Requires the Secretary of the Army and the Administrator to submit to the Congress a plan for the long-term management of dredged material from the New York/New Jersey Harbor region. Directs the Secretary to implement a demonstration project for disposing of up to ten percent annually of material dredged from such region in an environmentally sound manner other than ocean disposal. Permits only dredged material that meets criteria of the Marine Protection, Research, and Sanctuaries Act to be dumped at the mud dump site. Authorizes appropriations.
Repeals a provision of the Water Resources Development Act concerning alternatives to the mud dump for disposal of dredged materials.
Directs the Administrator to publish regulations requiring interim measures to control floatables in marine combined sewer overflow discharges.
Authorizes the Administrator to conduct demonstration projects for: (1) the control of nonpoint sources of pollution entering coastal waters from Navesink and Shrewsbury River Basin, New Jersey; and (2) the elimination of contamination of the waters in the vicinity of Woodlawn Beach, Hamburg, New York, from nonpoint sources of pollution from surface runoff and septic system contamination entering Rush and Blasdell Creeks. Requires the non-Federal share of such projects to be 50 percent of the total cost.
Amends the Marine Protection, Research, and Sanctuaries Act of 1972 to prohibit, after December 31, 1991, the issuance of permits authorizing persons to burn, or to transport for the purpose of burning, wood on ocean waters. Invalidates permits issued before December 31, 1991, after such date.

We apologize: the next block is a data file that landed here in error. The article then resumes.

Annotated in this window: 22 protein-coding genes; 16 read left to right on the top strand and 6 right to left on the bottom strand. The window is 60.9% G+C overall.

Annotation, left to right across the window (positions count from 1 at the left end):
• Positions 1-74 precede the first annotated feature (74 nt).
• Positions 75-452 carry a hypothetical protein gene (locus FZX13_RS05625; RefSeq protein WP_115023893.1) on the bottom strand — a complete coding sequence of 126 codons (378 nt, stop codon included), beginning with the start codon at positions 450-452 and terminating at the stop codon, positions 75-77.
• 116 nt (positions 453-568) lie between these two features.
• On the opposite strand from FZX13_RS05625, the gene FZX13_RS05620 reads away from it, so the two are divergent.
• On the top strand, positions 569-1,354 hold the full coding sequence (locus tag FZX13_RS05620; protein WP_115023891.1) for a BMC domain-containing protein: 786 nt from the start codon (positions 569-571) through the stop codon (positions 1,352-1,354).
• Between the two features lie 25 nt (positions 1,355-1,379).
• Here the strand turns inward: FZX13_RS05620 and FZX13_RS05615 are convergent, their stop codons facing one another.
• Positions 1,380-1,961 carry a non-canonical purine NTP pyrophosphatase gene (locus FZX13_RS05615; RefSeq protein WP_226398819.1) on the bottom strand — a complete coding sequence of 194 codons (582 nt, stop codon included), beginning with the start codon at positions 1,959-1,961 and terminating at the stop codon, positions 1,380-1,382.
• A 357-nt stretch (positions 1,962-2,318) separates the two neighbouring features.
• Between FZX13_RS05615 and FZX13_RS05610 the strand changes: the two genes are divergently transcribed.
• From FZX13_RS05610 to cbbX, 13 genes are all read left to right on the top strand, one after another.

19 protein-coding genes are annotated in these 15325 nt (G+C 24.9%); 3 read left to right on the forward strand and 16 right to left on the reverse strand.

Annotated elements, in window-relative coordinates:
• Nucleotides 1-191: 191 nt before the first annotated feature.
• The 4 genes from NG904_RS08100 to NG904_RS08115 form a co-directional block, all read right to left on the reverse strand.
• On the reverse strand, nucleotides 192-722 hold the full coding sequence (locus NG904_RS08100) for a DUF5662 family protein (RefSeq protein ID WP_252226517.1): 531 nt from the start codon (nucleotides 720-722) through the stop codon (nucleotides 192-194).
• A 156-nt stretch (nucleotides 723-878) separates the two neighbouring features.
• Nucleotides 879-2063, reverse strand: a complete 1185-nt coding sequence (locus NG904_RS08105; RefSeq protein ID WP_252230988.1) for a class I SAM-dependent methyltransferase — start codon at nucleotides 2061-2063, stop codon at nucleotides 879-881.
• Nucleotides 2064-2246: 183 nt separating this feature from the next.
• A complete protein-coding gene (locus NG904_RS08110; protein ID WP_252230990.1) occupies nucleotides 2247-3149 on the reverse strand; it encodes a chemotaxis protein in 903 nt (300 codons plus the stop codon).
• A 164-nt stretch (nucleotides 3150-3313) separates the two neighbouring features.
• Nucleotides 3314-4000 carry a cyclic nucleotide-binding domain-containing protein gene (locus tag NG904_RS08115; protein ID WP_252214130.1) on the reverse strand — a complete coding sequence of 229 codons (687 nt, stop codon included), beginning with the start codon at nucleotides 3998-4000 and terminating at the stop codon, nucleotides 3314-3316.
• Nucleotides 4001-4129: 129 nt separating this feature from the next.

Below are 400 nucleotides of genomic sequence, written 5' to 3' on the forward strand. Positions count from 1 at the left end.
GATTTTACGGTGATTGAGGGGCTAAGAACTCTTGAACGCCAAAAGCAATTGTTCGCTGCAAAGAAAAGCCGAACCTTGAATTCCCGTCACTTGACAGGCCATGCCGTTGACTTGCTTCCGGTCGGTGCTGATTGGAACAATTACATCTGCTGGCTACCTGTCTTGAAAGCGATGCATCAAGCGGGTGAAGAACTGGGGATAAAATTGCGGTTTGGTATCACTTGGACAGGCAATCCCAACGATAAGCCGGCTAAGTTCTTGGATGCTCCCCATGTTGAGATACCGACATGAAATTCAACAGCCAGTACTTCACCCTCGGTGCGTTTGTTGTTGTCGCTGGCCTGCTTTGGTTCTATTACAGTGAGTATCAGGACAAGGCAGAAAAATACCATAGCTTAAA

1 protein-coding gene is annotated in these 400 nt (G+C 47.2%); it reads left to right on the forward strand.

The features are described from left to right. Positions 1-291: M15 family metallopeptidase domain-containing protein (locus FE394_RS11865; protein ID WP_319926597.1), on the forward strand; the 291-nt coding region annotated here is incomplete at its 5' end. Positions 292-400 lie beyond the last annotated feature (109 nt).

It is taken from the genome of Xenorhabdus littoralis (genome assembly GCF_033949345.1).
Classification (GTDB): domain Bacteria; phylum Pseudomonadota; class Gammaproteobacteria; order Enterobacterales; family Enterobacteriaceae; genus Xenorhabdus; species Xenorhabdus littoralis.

Amends the Clean Water Act to require the Administrator to make a grant to the State of Washington Puget Sound Water Quality Authority or its successor for use by the Authority in: (1) implementing and updating the Puget Sound Water Quality Management Plan; (2) implementing a program for monitoring the water quality of the Sound; (3) supporting research that will increase understanding of the Sound; and (4) conducting other activities related to improving the water quality of the Sound. Limits the Federal share of such grants. Authorizes appropriations.
Title III: Coastal Management - Amends the Coastal Zone Management Act of 1972 to require State coastal management agencies to submit Aquatic Resources Protection Programs to the Under Secretary of Commerce for Oceans and Atmosphere for approval. Declares that the purpose of such programs shall be to develop and implement measures for managing land uses which contribute to the pollution or degradation of coastal waters. Sets forth required contents of such programs and approval procedures. Makes States that fail to submit programs ineligible for specified funds under this Act. Requires the Under Secretary to withdraw specified percentages of grants, based on the number of years of noncompliance, from such States. Provides for: (1) technical assistance to States and local governments for implementing such programs; and (2) grants (on a matching basis) to coastal States for such programs.